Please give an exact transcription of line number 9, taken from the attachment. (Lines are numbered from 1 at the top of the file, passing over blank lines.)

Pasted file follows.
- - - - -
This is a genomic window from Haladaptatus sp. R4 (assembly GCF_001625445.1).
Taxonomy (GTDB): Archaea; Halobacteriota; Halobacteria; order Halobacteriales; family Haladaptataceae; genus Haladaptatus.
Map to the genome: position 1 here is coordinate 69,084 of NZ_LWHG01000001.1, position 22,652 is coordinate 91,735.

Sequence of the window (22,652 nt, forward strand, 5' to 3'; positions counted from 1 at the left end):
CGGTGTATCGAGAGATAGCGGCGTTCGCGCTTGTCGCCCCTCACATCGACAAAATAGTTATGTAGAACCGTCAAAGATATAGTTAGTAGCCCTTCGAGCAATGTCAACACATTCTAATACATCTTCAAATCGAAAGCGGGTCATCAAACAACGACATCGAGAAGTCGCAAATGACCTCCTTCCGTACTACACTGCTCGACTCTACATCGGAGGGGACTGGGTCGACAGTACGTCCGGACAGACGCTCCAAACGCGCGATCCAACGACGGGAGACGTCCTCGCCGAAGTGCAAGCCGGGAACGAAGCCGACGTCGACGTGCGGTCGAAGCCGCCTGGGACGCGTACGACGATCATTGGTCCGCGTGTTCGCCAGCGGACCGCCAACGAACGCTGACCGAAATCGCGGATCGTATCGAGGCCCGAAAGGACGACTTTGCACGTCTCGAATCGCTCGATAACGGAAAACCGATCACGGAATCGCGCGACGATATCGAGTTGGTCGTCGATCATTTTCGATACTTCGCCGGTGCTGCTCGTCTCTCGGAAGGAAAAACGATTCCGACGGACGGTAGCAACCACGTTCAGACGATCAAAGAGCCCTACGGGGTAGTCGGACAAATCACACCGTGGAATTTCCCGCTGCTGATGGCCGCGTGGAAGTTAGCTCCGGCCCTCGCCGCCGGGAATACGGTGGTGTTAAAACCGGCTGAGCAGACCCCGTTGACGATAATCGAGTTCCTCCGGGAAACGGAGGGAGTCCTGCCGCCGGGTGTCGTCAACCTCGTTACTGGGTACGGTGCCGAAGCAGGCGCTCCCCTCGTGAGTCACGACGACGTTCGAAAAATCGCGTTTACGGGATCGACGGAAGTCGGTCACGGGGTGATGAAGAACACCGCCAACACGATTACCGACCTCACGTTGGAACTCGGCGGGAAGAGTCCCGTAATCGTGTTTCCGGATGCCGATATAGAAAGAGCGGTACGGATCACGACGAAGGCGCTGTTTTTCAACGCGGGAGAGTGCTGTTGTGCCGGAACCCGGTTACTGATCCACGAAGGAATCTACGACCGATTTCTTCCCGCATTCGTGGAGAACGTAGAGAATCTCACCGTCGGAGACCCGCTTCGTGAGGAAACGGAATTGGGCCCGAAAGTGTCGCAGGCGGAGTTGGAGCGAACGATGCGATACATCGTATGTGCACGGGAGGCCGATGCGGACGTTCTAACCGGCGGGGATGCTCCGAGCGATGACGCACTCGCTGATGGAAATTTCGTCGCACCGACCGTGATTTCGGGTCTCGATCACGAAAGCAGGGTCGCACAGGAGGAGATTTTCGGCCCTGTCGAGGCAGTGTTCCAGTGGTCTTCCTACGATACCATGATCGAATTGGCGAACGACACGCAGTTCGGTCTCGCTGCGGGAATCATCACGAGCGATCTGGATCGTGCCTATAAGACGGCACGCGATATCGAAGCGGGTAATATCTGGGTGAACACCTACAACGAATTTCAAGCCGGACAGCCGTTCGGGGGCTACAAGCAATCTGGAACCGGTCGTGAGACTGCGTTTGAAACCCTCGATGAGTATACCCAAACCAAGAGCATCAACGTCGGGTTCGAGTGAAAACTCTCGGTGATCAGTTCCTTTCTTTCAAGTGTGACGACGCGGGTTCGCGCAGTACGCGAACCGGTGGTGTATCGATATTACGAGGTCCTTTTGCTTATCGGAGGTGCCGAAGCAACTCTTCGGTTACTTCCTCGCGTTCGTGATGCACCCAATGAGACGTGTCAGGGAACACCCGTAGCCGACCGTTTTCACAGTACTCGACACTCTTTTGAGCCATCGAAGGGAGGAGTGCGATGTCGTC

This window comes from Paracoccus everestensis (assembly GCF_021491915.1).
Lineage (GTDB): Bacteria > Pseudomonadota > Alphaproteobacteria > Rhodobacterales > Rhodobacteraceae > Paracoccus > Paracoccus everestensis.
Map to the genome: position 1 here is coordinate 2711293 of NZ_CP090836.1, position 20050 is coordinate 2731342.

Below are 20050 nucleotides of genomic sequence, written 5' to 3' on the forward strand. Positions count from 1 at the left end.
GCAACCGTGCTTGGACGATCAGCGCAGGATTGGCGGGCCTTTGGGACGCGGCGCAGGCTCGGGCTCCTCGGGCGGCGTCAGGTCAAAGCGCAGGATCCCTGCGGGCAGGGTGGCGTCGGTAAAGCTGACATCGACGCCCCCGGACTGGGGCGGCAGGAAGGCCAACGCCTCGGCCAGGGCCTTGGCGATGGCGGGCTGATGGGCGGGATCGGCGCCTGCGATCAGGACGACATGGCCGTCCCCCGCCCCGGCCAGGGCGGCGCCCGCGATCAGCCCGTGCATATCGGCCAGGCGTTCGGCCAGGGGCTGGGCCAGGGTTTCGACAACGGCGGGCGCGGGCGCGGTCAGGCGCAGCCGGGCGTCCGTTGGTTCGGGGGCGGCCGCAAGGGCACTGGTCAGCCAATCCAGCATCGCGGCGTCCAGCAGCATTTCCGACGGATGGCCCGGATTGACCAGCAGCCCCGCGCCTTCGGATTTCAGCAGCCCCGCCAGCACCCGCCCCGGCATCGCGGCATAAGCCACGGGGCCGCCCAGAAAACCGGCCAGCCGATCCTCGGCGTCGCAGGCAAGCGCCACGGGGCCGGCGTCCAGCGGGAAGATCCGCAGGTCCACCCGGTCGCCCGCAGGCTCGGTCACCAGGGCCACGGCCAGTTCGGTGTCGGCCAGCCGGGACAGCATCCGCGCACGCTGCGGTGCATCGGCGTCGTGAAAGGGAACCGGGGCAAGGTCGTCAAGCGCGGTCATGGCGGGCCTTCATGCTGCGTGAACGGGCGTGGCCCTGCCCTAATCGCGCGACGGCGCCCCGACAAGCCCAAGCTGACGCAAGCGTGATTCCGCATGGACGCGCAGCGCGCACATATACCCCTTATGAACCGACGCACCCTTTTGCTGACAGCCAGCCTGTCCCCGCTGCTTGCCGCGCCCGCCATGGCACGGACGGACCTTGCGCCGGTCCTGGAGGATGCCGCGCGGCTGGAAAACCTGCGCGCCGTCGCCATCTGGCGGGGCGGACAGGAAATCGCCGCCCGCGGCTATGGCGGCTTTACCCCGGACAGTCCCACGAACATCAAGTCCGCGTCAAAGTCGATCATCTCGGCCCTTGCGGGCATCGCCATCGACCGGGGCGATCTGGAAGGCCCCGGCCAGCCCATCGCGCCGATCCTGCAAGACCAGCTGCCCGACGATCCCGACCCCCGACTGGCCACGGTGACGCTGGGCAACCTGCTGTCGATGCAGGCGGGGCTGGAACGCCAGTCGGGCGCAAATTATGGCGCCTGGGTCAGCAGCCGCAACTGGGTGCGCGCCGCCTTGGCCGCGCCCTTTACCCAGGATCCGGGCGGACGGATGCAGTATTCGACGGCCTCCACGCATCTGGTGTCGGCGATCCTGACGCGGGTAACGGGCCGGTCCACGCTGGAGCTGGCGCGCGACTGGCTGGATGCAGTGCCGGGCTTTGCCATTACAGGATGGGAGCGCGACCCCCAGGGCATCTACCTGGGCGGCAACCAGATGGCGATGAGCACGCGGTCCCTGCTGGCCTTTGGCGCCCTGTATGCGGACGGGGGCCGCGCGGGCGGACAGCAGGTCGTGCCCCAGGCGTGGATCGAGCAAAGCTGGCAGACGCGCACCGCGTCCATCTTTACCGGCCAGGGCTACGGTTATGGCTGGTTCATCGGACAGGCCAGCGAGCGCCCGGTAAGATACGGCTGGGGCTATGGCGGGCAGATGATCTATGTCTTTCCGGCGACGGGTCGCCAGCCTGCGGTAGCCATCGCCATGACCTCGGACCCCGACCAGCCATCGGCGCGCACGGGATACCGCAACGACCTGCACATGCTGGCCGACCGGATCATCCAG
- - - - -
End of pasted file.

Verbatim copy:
Below are 20050 nucleotides of genomic sequence, written 5' to 3' on the forward strand. Positions count from 1 at the left end.